Is 50 Rupees Note banned?
Mahatma Gandhi New Series
On 18 August 2017, the Reserve Bank of India introduced a new ₹50 banknote in the Mahatma Gandhi (New) Series. However, ₹50 banknotes of the previous series will continue to be legal tender.
Are 500 rupee notes accepted?
Starting from midnight 8 November 2016 all ₹500 and ₹1000 banknotes of the Mahatma Gandhi Series ceased to be a form of legal tender after a televised address to India by Prime Minister Narendra Modi.
What is written on 20 rupees note?
The security features of the ₹20 banknote include: A windowed security thread that reads ‘भारत’ (Bharat in the Devanagari script) and ‘RBI’ alternately. Latent image of the value of the banknote on the vertical band next to the right hand side of Mahatma Gandhi’s portrait.
How many currency notes are there in India?
The rupee is subdivided into 100 paise (singular: paisa), though as of 2019, coins of denomination of 1 rupee is the lowest value in use. The issuance of the currency is controlled by the Reserve Bank of India.
|Freq. used||₹10, ₹20, ₹50, ₹100, ₹200, ₹500, ₹2000|
|Rarely used||₹1, ₹2, ₹5|
What is printed on 10 rs note?
Portrait of Mahatma Gandhi at the centre. Micro letters “RBI”, “भारत”, “INDIA” and “10” Windowed demetalised security thread with inscriptions “भारत” and “RBI” Ashoka Pillar emblem on the right.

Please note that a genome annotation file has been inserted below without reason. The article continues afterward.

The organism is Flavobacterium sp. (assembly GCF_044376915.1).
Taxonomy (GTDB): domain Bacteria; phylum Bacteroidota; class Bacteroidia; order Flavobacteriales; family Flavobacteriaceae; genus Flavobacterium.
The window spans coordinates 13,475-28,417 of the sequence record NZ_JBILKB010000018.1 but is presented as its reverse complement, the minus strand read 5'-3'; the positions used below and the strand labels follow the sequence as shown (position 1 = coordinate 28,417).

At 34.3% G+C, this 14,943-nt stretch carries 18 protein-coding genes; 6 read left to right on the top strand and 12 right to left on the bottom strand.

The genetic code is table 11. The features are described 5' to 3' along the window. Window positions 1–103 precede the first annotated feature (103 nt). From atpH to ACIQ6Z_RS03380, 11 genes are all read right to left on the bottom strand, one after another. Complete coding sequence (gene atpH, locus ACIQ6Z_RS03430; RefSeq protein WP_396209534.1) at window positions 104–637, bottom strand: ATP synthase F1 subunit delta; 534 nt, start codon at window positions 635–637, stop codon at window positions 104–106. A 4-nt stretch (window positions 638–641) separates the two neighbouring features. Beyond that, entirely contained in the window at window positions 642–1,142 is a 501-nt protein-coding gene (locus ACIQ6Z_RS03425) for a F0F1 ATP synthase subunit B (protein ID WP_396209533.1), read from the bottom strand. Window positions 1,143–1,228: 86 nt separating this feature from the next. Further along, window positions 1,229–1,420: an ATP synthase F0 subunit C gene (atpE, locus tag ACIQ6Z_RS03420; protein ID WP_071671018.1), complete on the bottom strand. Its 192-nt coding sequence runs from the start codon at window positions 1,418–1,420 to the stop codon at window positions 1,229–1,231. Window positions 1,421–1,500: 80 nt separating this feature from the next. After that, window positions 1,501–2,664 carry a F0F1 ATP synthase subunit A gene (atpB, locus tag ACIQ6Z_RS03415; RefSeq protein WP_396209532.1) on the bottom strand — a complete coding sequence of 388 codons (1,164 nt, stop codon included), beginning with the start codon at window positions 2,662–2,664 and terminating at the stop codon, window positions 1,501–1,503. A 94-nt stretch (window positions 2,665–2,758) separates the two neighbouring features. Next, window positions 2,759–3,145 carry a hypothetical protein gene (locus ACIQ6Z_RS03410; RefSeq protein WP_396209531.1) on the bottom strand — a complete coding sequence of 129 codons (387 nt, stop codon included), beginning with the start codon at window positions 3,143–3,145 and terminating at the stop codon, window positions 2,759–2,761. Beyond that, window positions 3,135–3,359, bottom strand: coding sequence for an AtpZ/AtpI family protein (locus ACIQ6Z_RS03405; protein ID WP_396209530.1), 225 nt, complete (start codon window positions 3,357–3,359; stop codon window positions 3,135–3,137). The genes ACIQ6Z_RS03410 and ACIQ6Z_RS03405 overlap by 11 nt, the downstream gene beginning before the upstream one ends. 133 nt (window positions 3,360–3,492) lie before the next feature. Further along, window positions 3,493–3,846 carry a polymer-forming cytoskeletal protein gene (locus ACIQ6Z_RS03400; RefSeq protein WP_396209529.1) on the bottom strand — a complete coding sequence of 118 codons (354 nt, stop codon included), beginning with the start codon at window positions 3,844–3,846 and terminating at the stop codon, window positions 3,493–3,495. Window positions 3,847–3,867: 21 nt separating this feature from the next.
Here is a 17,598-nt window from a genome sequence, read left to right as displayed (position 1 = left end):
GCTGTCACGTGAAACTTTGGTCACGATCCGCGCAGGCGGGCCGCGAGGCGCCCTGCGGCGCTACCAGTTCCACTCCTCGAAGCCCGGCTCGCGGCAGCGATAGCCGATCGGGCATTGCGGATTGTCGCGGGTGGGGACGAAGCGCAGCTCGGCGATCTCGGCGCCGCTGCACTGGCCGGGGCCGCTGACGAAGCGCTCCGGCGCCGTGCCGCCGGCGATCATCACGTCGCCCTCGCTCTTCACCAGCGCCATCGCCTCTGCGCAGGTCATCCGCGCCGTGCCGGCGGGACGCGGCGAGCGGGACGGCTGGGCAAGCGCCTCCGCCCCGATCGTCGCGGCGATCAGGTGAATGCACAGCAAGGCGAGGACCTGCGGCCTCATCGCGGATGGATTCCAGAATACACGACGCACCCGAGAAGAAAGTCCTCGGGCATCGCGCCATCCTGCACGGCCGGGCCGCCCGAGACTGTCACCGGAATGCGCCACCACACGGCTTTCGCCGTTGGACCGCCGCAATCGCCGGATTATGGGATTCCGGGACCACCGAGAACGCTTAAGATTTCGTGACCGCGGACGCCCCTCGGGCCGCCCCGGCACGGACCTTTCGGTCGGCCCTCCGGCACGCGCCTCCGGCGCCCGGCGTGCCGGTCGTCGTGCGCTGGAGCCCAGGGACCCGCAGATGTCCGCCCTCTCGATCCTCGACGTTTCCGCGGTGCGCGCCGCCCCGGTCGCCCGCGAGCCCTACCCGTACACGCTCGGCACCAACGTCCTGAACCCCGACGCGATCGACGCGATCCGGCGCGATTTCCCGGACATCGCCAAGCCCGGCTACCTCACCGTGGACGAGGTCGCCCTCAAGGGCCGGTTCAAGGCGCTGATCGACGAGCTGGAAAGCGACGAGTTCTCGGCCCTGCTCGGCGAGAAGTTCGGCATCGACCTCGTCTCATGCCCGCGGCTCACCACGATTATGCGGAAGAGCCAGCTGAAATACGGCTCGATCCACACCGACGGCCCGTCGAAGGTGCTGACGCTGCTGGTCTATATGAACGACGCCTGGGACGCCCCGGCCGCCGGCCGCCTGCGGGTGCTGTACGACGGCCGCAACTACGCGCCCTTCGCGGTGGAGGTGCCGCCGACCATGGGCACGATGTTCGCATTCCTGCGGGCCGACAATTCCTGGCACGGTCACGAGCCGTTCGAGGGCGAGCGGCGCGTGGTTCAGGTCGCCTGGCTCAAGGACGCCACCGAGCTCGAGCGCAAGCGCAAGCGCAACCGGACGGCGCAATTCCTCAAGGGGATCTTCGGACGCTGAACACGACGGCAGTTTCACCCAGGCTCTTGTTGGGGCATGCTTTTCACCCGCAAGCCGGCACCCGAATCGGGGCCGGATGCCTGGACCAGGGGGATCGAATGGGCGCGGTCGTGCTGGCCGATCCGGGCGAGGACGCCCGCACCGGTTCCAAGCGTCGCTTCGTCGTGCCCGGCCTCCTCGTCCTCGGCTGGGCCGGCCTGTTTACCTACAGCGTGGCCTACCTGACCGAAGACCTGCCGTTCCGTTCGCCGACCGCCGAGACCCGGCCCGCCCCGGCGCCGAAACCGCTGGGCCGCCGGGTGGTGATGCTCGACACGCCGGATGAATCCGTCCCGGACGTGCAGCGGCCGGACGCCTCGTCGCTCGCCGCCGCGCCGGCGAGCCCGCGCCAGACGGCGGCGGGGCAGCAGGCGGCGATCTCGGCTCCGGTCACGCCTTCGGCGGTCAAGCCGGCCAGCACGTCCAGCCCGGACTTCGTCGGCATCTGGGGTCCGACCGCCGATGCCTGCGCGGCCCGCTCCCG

Is 1000 rs note banned?
On 8 November 2016, Prime Minister Narendra Modi announced that “Starting from midnight 8th November 2016 all ₹1000 banknotes of the Mahatma Gandhi Series will not be accepted as a form of legal tender“, although new ₹500 and ₹2000 banknotes of the new Mahatma Gandhi New Series were unveiled.
How many languages are there in 2000 rupees note?
Like other Indian rupee banknotes, the ₹2000 banknote has its amount written in 17+1 languages (Braille language added on new currency notes for visually impaired).
Which of the following are legal tenders in India?
The Indian rupee is the de facto legal tender currency in India. The Indian rupee is also legal tender in Nepal and Bhutan, but the Nepalese rupee and Bhutanese ngultrum are not legal tender in India. Both the Nepalese rupee and Bhutanese ngultrum are pegged with the Indian rupee.